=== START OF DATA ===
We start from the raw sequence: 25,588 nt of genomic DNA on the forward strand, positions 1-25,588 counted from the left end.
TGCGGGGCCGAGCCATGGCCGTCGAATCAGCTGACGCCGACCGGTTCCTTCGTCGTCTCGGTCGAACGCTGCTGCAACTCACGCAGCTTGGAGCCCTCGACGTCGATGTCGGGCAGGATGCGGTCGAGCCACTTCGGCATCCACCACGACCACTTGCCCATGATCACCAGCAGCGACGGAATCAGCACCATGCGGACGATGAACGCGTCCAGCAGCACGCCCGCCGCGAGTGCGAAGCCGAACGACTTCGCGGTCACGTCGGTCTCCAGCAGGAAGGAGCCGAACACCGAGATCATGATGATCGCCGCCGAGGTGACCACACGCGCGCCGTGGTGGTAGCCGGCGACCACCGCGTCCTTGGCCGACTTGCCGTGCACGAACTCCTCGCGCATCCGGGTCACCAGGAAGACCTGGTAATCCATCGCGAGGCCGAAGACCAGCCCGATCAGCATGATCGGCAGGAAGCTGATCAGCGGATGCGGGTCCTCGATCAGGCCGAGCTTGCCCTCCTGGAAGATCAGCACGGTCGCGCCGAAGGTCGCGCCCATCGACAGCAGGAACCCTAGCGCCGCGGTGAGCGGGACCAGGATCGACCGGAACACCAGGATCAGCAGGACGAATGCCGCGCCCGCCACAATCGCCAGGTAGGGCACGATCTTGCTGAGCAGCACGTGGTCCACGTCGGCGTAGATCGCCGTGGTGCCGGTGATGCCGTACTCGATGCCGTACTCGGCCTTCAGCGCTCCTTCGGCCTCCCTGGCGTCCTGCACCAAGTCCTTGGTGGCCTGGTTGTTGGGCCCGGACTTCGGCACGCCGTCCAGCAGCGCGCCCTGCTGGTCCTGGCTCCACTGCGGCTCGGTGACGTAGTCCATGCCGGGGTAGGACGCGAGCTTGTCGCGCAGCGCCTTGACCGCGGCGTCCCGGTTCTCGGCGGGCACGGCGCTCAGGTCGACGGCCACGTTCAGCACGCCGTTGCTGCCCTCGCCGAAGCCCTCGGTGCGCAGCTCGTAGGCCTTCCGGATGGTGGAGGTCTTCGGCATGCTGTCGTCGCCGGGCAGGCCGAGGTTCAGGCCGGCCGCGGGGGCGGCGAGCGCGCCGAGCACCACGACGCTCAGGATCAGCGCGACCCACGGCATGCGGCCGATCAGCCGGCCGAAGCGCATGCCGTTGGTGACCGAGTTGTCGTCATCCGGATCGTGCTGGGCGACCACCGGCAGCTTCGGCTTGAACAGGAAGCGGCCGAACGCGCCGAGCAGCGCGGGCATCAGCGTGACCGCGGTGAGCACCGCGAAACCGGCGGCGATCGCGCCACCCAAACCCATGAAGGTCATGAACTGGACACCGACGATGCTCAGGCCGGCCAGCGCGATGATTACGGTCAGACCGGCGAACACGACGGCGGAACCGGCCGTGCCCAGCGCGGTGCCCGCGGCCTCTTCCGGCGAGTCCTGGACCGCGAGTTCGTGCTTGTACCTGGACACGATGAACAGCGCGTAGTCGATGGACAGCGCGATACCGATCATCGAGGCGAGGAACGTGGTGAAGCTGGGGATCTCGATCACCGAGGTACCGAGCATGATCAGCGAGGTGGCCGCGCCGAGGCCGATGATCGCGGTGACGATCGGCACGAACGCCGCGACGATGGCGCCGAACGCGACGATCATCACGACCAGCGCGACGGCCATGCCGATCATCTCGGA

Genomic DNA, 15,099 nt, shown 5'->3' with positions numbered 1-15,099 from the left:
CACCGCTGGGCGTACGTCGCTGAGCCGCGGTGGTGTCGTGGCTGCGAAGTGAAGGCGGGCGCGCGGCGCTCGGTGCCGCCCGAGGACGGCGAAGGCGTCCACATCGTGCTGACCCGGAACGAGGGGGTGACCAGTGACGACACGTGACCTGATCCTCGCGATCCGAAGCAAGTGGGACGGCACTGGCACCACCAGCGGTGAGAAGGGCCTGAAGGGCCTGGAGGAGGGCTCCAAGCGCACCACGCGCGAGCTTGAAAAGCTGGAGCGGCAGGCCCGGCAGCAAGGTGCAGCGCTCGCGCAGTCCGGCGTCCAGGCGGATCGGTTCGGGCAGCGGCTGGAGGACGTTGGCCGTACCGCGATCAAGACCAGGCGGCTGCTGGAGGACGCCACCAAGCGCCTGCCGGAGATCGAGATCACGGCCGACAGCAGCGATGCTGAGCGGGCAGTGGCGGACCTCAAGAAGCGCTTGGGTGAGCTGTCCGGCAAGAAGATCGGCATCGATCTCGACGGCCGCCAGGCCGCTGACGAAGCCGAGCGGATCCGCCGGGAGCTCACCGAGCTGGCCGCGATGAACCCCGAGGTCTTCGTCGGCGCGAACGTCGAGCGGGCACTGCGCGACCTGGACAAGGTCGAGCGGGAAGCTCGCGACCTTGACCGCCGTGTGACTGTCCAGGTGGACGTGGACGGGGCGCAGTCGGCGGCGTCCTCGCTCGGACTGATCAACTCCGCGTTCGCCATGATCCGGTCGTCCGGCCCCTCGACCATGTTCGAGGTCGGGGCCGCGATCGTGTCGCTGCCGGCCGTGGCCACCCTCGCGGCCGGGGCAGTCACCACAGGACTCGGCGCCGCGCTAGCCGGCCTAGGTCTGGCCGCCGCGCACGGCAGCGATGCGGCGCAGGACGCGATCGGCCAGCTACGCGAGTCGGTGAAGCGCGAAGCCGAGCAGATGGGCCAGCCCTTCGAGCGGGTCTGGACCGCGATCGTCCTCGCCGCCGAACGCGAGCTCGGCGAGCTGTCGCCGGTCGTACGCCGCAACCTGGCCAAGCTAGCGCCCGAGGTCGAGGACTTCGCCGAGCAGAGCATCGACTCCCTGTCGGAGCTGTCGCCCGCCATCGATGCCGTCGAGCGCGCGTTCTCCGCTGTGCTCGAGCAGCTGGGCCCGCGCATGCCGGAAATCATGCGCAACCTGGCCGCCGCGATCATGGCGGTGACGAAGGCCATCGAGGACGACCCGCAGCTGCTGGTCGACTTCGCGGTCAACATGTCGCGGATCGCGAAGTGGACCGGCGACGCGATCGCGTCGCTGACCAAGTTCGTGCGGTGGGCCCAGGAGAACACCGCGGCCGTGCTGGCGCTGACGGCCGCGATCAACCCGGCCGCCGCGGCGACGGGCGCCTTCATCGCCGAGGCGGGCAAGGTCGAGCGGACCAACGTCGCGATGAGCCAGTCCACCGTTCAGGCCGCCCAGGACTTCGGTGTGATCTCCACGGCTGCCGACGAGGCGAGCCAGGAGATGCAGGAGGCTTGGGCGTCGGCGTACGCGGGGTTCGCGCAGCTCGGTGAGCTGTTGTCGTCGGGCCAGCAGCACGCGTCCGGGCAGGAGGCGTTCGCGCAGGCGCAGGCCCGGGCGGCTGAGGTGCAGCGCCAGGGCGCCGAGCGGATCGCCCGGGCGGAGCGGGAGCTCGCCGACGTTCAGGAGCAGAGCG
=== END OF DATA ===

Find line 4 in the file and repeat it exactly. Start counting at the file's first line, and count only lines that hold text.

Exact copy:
CACCGCTGGGCGTACGTCGCTGAGCCGCGGTGGTGTCGTGGCTGCGAAGTGAAGGCGGGCGCGCGGCGCTCGGTGCCGCCCGAGGACGGCGAAGGCGTCCACATCGTGCTGACCCGGAACGAGGGGGTGACCAGTGACGACACGTGACCTGATCCTCGCGATCCGAAGCAAGTGGGACGGCACTGGCACCACCAGCGGTGAGAAGGGCCTGAAGGGCCTGGAGGAGGGCTCCAAGCGCACCACGCGCGAGCTTGAAAAGCTGGAGCGGCAGGCCCGGCAGCAAGGTGCAGCGCTCGCGCAGTCCGGCGTCCAGGCGGATCGGTTCGGGCAGCGGCTGGAGGACGTTGGCCGTACCGCGATCAAGACCAGGCGGCTGCTGGAGGACGCCACCAAGCGCCTGCCGGAGATCGAGATCACGGCCGACAGCAGCGATGCTGAGCGGGCAGTGGCGGACCTCAAGAAGCGCTTGGGTGAGCTGTCCGGCAAGAAGATCGGCATCGATCTCGACGGCCGCCAGGCCGCTGACGAAGCCGAGCGGATCCGCCGGGAGCTCACCGAGCTGGCCGCGATGAACCCCGAGGTCTTCGTCGGCGCGAACGTCGAGCGGGCACTGCGCGACCTGGACAAGGTCGAGCGGGAAGCTCGCGACCTTGACCGCCGTGTGACTGTCCAGGTGGACGTGGACGGGGCGCAGTCGGCGGCGTCCTCGCTCGGACTGATCAACTCCGCGTTCGCCATGATCCGGTCGTCCGGCCCCTCGACCATGTTCGAGGTCGGGGCCGCGATCGTGTCGCTGCCGGCCGTGGCCACCCTCGCGGCCGGGGCAGTCACCACAGGACTCGGCGCCGCGCTAGCCGGCCTAGGTCTGGCCGCCGCGCACGGCAGCGATGCGGCGCAGGACGCGATCGGCCAGCTACGCGAGTCGGTGAAGCGCGAAGCCGAGCAGATGGGCCAGCCCTTCGAGCGGGTCTGGACCGCGATCGTCCTCGCCGCCGAACGCGAGCTCGGCGAGCTGTCGCCGGTCGTACGCCGCAACCTGGCCAAGCTAGCGCCCGAGGTCGAGGACTTCGCCGAGCAGAGCATCGACTCCCTGTCGGAGCTGTCGCCCGCCATCGATGCCGTCGAGCGCGCGTTCTCCGCTGTGCTCGAGCAGCTGGGCCCGCGCATGCCGGAAATCATGCGCAACCTGGCCGCCGCGATCATGGCGGTGACGAAGGCCATCGAGGACGACCCGCAGCTGCTGGTCGACTTCGCGGTCAACATGTCGCGGATCGCGAAGTGGACCGGCGACGCGATCGCGTCGCTGACCAAGTTCGTGCGGTGGGCCCAGGAGAACACCGCGGCCGTGCTGGCGCTGACGGCCGCGATCAACCCGGCCGCCGCGGCGACGGGCGCCTTCATCGCCGAGGCGGGCAAGGTCGAGCGGACCAACGTCGCGATGAGCCAGTCCACCGTTCAGGCCGCCCAGGACTTCGGTGTGATCTCCACGGCTGCCGACGAGGCGAGCCAGGAGATGCAGGAGGCTTGGGCGTCGGCGTACGCGGGGTTCGCGCAGCTCGGTGAGCTGTTGTCGTCGGGCCAGCAGCACGCGTCCGGGCAGGAGGCGTTCGCGCAGGCGCAGGCCCGGGCGGCTGAGGTGCAGCGCCAGGGCGCCGAGCGGATCGCCCGGGCGGAGCGGGAGCTCGCCGACGTTCAGGAGCAGAGCG